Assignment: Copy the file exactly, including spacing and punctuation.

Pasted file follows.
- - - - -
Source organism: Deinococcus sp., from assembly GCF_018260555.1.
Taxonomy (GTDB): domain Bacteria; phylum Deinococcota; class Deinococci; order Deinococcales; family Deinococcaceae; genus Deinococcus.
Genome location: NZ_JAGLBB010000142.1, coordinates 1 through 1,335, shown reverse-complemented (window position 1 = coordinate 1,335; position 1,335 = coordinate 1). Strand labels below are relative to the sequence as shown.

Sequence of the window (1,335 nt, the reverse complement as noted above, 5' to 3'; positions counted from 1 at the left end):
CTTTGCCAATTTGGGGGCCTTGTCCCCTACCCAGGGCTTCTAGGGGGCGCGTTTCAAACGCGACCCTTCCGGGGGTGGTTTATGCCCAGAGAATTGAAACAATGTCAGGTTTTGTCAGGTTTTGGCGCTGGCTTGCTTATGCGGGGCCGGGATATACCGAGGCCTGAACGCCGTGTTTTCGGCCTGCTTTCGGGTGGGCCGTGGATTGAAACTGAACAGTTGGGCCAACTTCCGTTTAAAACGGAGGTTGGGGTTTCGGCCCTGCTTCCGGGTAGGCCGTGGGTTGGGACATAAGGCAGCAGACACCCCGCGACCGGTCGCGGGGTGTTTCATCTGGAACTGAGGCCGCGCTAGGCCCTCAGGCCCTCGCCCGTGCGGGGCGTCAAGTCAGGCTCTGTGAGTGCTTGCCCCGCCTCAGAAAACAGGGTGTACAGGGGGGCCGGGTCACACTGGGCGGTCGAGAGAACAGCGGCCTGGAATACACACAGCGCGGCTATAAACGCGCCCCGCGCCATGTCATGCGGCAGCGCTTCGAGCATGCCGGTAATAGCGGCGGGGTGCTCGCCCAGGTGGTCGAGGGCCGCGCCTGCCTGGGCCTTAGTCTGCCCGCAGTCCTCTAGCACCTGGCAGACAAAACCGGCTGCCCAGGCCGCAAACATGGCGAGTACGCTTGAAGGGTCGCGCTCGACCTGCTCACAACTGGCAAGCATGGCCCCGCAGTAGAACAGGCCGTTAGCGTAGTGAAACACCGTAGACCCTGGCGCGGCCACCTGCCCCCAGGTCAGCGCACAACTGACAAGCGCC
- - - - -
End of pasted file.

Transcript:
Source organism: Deinococcus sp., from assembly GCF_018260555.1.
Taxonomy (GTDB): domain Bacteria; phylum Deinococcota; class Deinococci; order Deinococcales; family Deinococcaceae; genus Deinococcus.
Genome location: NZ_JAGLBB010000142.1, coordinates 1 through 1,335, shown reverse-complemented (window position 1 = coordinate 1,335; position 1,335 = coordinate 1). Strand labels below are relative to the sequence as shown.

Sequence of the window (1,335 nt, the reverse complement as noted above, 5' to 3'; positions counted from 1 at the left end):
CTTTGCCAATTTGGGGGCCTTGTCCCCTACCCAGGGCTTCTAGGGGGCGCGTTTCAAACGCGACCCTTCCGGGGGTGGTTTATGCCCAGAGAATTGAAACAATGTCAGGTTTTGTCAGGTTTTGGCGCTGGCTTGCTTATGCGGGGCCGGGATATACCGAGGCCTGAACGCCGTGTTTTCGGCCTGCTTTCGGGTGGGCCGTGGATTGAAACTGAACAGTTGGGCCAACTTCCGTTTAAAACGGAGGTTGGGGTTTCGGCCCTGCTTCCGGGTAGGCCGTGGGTTGGGACATAAGGCAGCAGACACCCCGCGACCGGTCGCGGGGTGTTTCATCTGGAACTGAGGCCGCGCTAGGCCCTCAGGCCCTCGCCCGTGCGGGGCGTCAAGTCAGGCTCTGTGAGTGCTTGCCCCGCCTCAGAAAACAGGGTGTACAGGGGGGCCGGGTCACACTGGGCGGTCGAGAGAACAGCGGCCTGGAATACACACAGCGCGGCTATAAACGCGCCCCGCGCCATGTCATGCGGCAGCGCTTCGAGCATGCCGGTAATAGCGGCGGGGTGCTCGCCCAGGTGGTCGAGGGCCGCGCCTGCCTGGGCCTTAGTCTGCCCGCAGTCCTCTAGCACCTGGCAGACAAAACCGGCTGCCCAGGCCGCAAACATGGCGAGTACGCTTGAAGGGTCGCGCTCGACCTGCTCACAACTGGCAAGCATGGCCCCGCAGTAGAACAGGCCGTTAGCGTAGTGAAACACCGTAGACCCTGGCGCGGCCACCTGCCCCCAGGTCAGCGCACAACTGACAAGCGCC